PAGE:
• Telecom regulator can block online content on court, govt orders
• Social media companies will have to be registered within three months
• Fines of up to Rs500m may be imposed

ISLAMABAD: The Ministry of Information Technology notified on Thursday new social media rules, allowing the telecom regulator to block any website or platform on the directives of court and federal government or under any law.

The rules, titled the Removal and Blocking of Unlawful Online Content (Procedure, Oversight and Safeguards) Rules, 2021, have been framed under the Prevention of Electronic Crimes Act (Peca), 2016.

Some analysts pointed out that the new rules do not offer any incentive or protection to creators of content for social media.

Under the rules, the social media companies will have to register with the Pakistan Telecommunication Authority (PTA) within three months, and establish offices in the country “as and when feasible”.

The service provider, social media company and Significant Social Media Company will not knowingly host, display, upload, publish, transmit, update or share any online content in violation of local laws, according to the rules.

Under the rules not only the social media companies but also the service providers are responsible to deploy, through Online Information Systems, mechanisms to ensure immediate blocking of livestreaming of content relating to terrorism, hate speech, pornography, and anti-national security matter on receiving intimation from PTA.

The rules highlight that every person has the right to disseminate any online content under Article 19 of the Constitution, but this does not allow violations related to “glory of Islam” if the content constitutes an offence under Chapter XV of the Pakistan Penal Code, 1860 (Act XLV of 1860), the “security of Pakistan” as covered under Article 260 of the Constitution and “public order” if the matter constitutes an act that is an offence under Chapter XIV of the PPC, 1860.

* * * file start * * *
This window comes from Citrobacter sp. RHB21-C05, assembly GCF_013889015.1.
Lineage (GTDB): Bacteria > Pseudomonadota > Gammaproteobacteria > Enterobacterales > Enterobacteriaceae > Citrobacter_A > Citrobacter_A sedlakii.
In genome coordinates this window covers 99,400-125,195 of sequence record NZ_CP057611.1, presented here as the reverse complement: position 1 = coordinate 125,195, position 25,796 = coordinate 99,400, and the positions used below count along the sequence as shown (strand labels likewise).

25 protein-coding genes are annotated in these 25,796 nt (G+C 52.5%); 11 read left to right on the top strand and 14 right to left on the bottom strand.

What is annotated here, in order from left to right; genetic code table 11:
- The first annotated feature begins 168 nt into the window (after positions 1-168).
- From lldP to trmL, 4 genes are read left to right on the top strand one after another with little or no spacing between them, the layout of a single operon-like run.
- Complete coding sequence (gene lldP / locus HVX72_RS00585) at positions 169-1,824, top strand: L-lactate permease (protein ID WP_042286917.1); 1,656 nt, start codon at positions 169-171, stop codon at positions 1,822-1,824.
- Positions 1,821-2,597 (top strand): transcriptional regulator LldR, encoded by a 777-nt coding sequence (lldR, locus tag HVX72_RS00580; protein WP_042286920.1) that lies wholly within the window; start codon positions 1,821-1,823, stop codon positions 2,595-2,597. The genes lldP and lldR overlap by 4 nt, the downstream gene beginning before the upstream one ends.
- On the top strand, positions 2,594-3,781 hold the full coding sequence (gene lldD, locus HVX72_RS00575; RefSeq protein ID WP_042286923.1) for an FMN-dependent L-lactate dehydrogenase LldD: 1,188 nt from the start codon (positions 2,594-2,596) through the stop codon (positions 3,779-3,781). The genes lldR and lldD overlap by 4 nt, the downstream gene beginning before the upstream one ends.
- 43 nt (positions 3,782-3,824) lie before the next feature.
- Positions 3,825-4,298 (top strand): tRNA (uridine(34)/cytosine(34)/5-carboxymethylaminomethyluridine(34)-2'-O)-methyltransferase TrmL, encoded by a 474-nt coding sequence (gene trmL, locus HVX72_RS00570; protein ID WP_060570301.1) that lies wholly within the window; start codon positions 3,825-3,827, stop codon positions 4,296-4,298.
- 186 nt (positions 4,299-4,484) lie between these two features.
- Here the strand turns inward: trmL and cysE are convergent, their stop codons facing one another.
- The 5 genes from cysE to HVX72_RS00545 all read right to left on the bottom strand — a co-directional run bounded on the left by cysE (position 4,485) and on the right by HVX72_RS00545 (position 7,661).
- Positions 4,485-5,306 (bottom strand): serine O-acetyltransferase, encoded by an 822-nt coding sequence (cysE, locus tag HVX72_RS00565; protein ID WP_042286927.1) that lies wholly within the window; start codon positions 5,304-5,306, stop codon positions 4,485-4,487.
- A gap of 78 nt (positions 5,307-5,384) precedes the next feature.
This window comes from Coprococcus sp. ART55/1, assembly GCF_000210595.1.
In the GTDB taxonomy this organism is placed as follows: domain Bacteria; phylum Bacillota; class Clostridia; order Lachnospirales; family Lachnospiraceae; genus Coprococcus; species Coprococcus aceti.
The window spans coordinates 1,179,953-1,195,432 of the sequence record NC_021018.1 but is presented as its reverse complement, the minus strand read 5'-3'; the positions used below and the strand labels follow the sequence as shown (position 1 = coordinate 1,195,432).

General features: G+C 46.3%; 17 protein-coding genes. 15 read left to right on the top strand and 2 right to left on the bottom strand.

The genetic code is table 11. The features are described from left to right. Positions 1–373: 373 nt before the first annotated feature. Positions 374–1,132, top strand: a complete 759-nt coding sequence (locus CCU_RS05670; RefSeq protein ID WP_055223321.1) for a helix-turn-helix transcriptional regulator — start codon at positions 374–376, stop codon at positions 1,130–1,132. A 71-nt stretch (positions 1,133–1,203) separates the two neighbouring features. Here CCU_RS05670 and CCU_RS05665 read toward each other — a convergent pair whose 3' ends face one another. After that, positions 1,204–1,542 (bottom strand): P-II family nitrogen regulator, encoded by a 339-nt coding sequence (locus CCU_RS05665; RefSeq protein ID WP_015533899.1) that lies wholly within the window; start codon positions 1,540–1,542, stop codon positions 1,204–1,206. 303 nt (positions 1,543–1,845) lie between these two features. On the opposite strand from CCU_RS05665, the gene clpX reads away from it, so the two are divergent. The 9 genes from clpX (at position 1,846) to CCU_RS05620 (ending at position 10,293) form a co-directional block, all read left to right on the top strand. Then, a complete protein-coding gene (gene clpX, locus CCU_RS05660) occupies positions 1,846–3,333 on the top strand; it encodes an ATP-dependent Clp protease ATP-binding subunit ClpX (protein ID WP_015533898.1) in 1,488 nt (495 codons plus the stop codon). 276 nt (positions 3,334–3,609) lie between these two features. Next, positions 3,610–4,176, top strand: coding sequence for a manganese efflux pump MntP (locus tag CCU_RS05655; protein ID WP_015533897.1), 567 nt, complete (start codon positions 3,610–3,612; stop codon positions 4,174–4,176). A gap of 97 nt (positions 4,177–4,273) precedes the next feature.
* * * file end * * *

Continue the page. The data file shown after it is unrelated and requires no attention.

The restrictions relate to any fake or false information that threatens public order, public health and public safety, or goes against “decency and morality” if the online content violates sections 292, 793, 294 and 509 of PPC, 1860 or “integrity or defence of Pakistan”.

The rules also allow PTA to take cognisance of any online content and exercise its powers under Section 37(1) of Peca to remove or block such material.

PTA can give 48 hours to the service provider, social media company, significant social media company or user to comply with the directives of PTA for removing or blocking access to the content.

In case of emergency, PTA can direct the service provider, social media company, significant social media company or user to remove or block access to an online content within 12 hours instead of 48 hours from the time of receiving the directives.

However, PTA will have to specify reasons for the “emergency” in writing.

Under the rules, the social media outlets are required to appoint an authorised compliance officer and grievance officer based in Pakistan within the same timeframe; these officers will have to address complaints within seven working days.

The social media companies can be fined up to Rs500 million for various violations, according to the rules.

At the same time, PTA will not entertain any complaint that has been filed by an irrelevant person (who is not an aggrieved person) unless the complaint is filed by a guardian on behalf of a minor.

Any anonymous or pseudonymous complaint, therefore, will not be taken up by PTA.

The rules bar PTA from taking up complaints for removal or blocking of online content, if the complainant fails to furnish necessary information or supply relevant documents, or fails to attend hearings despite notices, etc.

Apart from any individual, the ministries, federal, provincial or local government departments, a law enforcement or intelligence agency of the government can file a complaint to PTA over any social media content. PTA will keep the identity of the complainant confidential.

Under the rules, PTA has also been authorised to block or issue directives for blocking the entire online information system or impose a penalty of up to Rs500m.

The first version of the social media rules was notified in November 2020, but it resulted in serious backlash from several quarters, including civil society activists, media and social media companies and even the internet service providers.

Published in Dawn, October 15th, 2021

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